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Unemployment Insurance: Massachusetts

Unemployment Insurance requirements for other states

Federal law and guidance on this subject should be reviewed together with this section.

Author: Francis P. Morley

Summary

  • Unemployment insurance is a nationwide program created to provide partial wage replacement to unemployed workers while they conduct an active search for work. Unemployment insurance is a joint federal-state program based on federal law and executed through state law. See Massachusetts Unemployment Insurance.
  • Employers finance unemployment insurance with state and federal tax contributions. The Federal Unemployment Tax Act (FUTA) was created to finance all administrative expenses of the federal/state unemployment insurance system and the federal costs involved in providing benefits. The Massachusetts unemployment contribution is used only for the payment of regular benefits to qualified unemployed workers. See Massachusetts Unemployment Insurance.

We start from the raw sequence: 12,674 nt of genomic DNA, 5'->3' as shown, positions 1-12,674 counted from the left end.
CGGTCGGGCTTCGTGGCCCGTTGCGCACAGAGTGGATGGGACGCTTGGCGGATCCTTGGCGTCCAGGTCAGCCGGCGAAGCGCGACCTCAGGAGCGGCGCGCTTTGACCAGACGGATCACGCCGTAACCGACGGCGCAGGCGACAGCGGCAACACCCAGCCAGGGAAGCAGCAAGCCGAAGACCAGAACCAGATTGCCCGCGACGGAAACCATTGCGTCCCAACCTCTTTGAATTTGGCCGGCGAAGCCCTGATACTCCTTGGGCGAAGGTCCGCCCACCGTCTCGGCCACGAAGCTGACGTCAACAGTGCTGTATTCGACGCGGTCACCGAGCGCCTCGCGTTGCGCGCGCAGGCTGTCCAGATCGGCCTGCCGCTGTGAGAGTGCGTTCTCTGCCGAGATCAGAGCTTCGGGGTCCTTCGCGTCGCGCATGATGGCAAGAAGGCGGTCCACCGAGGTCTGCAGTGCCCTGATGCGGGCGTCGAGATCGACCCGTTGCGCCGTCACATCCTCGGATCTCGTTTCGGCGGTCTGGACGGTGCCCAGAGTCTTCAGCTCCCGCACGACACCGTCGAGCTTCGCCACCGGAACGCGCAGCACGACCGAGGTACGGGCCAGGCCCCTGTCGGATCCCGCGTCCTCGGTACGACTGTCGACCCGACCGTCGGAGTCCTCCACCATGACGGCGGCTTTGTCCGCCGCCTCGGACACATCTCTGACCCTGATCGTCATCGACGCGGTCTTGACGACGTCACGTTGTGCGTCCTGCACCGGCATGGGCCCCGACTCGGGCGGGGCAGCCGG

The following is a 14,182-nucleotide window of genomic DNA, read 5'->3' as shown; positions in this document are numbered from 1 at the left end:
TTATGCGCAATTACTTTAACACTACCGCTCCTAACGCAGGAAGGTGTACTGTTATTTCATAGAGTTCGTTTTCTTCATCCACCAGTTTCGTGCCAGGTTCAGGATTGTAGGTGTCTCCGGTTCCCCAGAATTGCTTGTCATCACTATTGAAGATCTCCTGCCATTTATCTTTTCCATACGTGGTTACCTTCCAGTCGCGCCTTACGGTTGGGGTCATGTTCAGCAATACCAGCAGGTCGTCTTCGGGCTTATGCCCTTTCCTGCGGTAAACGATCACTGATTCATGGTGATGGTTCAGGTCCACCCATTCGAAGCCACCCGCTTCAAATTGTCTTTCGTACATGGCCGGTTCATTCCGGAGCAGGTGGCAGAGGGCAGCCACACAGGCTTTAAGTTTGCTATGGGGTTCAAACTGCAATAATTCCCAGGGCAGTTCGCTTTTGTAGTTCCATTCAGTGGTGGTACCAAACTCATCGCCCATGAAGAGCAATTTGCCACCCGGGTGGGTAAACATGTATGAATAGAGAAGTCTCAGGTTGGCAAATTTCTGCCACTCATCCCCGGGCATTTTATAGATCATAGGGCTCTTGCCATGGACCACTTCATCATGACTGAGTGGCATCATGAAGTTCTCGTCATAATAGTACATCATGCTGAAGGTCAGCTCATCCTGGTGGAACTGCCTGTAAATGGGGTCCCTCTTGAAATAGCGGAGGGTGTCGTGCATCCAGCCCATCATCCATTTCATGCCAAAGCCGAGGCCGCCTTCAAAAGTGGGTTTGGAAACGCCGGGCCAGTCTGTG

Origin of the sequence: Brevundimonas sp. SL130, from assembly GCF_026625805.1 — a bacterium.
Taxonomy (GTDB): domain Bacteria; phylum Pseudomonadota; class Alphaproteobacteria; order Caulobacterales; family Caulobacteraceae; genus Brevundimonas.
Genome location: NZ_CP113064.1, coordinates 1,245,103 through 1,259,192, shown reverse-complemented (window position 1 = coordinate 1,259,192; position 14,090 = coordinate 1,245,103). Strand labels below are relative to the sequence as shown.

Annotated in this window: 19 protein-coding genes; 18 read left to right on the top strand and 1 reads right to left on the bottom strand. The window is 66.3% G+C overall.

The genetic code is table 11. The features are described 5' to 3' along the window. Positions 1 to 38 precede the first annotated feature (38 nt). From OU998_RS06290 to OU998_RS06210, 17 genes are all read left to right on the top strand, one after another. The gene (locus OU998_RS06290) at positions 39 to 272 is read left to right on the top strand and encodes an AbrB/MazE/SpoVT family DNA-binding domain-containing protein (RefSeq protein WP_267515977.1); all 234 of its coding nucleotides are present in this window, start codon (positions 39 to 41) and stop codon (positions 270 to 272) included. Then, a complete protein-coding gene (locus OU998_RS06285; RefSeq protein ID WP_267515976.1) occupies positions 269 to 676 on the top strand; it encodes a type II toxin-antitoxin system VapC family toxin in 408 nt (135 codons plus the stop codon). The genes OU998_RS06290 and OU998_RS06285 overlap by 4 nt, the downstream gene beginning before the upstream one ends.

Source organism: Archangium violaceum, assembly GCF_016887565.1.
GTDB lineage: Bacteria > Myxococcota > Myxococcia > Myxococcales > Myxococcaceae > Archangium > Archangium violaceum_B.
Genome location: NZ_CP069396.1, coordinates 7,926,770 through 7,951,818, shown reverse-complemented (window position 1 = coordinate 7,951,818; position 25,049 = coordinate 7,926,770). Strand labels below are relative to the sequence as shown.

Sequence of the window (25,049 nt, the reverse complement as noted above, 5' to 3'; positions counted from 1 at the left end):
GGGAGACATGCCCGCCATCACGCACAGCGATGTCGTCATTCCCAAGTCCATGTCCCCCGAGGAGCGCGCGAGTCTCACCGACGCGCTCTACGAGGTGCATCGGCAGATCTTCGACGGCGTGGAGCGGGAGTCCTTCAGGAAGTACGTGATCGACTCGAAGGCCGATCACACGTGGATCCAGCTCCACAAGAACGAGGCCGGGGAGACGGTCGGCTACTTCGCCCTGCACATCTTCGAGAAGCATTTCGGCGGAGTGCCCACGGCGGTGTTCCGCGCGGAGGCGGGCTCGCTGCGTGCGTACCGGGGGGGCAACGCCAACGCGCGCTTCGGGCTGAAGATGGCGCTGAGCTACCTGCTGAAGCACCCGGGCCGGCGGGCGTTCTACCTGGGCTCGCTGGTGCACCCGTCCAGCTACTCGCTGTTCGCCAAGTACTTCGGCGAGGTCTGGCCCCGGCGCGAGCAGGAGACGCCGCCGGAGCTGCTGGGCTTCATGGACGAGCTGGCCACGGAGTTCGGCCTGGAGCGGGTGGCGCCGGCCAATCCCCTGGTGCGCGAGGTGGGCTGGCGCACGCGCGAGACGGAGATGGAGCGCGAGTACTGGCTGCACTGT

• Massachusetts unemployment insurance is provided under the Massachusetts Unemployment Insurance Law and is administered by the Massachusetts Department of Unemployment Assistance (DUA). Most employers are subject to the Massachusetts Unemployment Insurance Law. See Massachusetts Unemployment Insurance.
  • In addition to regular contributions required by employers, Massachusetts has additional employer contribution and/or assessment requirements, for the Employer Medical Assistance Contributions, Workforce Training and the Solvency Account. See Additional Required Contributions and Assessments.
  • Unemployment benefits are capped at 30 weeks, but are reduced to 26 weeks whenever there is a program for extended benefits. See Benefits.
  • Claimants must meet certain requirements in order to be eligible for unemployment benefits. See Eligibility.
  • Massachusetts has certain requirements for employers when a claim for unemployment benefits has been filed. There is also an appeal process and requirements when an employer disagrees with an approved claim. See Filing Claims.
  • Massachusetts has specific recordkeeping requirements for employers. See Recordkeeping Requirements.
  • Massachusetts has specific requirements regarding workplace posters and employee notification after separation. See Workplace Poster and Notification Pamphlet.
  • Massachusetts has special provisions regarding plant closings. See Plant Closings and Partial Plant Closings.
  • Massachusetts offers the WorkShare Program, a voluntary program to help employers retain a group of employees who would otherwise have been laid off. See WorkShare Program.